A powerful and wealthy business man with a terminal illness finds a way to prolong his life, by taking another in Self/Less.
Sir Ben Kingsley (Iron Man 3) shares the lead as Damian, a New York powerhouse in the business world, diagnosed with a terminal illness and facing only six months left to live.
Privy to an expensive and exclusive, experimental procedure called Shedding, Damian takes the bold step of transferring his consciousness into a young, healthy, biologically engineered shell of a body. The catch is that he must leave his past behind. Damian ceases to exist and a new life begins.
Regardless of unresolved issues with his estranged daughter, Damian proceeds with the procedure, waking in his new body (Ryan Reynolds taking the lead) and a new life in New Orleans.
Young, fit, healthy and wealthy – life starts well until Damian begins to suffer flashbacks of a previous life, but not his life. The life of the body he now inhabits.
What promised to be a sci-fi thriller quickly established itself as a mediocre action film, lacking in any meaningful direction and unable to settle into a definitive genre. When presented with an interesting twist on the Total Recall theme Director, Tarsem Singh, seems have tried his level best to appeal to the wider audience than present a cohesive storyline.
From the opening scene Damian is presented as a ruthless entrepreneur, a man that has devoted his life to work – at the expense of his relationship with his daughter. Facing his own mortality Damian’s efforts to reach out to her are rebuffed. The tone is set, serious, and edging towards sinister. Until the second act…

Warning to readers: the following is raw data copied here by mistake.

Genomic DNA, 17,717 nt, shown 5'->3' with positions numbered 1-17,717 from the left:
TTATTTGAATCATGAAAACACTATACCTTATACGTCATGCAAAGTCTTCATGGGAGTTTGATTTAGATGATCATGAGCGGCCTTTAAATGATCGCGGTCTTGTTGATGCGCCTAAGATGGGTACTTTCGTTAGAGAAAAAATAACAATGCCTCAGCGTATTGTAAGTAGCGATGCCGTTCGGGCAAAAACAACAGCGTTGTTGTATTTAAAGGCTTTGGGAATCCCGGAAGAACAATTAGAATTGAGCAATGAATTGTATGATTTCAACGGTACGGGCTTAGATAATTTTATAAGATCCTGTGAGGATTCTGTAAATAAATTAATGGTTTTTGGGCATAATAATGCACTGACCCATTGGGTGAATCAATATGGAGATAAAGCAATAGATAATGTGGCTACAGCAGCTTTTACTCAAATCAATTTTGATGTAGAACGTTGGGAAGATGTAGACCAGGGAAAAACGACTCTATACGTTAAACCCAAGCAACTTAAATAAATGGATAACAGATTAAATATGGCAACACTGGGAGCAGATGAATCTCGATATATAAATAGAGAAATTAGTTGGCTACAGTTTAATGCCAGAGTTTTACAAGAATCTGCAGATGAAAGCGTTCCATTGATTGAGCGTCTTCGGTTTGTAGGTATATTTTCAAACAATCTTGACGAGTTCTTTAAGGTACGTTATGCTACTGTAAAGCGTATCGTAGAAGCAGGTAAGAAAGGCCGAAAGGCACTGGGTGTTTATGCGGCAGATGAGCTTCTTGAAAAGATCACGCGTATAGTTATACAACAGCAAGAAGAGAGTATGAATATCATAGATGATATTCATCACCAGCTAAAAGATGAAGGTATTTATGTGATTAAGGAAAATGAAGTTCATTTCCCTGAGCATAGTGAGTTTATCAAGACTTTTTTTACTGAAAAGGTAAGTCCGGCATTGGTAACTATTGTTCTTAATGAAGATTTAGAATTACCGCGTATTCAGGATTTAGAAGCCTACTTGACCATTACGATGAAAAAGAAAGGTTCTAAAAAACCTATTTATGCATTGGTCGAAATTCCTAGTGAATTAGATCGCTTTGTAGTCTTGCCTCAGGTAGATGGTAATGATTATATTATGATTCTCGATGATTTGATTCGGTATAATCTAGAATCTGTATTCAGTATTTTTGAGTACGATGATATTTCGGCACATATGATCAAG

Gifted a new, young and healthy body, things go a bit ‘Fast and Furious’. Impossibly skinny girl after impossibly skinny girl, sharp suits, fast cars, basketball, clubbing, loud music, jogging montage… blah! As dreamy as it must be waking up as Ryan Reynolds (he’s my man crush btw), an elderly man, even in a young body, seems unlikely to suddenly develop a love of R&B and sweaty nightclubs.
Act three and shit gets real again. Young Damian begins to suffer flashbacks, but the memories are not his own. Gradually he begins to realise that the company are not what they seem. The body wasn’t artificially grown, it belonged to someone and Damian’s desire to uncover this former life places him and his donor body’s family in grave danger.
I hadn’t expected the filmmakers to abandon the science fiction thread so readily. Everything I liked in the drama of the trailer is diluted by the journey the character takes through these different phases of the film.
Damian’s discovery of his new younger self formed a larger than necessary chunk of the film and altered the tone significantly. When the realisation hits that he’s taken another man’s body, Damian’s motives and actions are questionable given his previously established character traits. He leaps from being a ruthless billionaire to a kind hearted killing machine. Just… whaaaaat the eff? Kind. Hearted. Killing machine.
Self/Less is a film that managed to stifle the potential for a gritty thriller and wound up as an ill-conceived, poorly presented and unbalanced action flick. You won’t be bored, but you won’t be impressed either. Very disposable.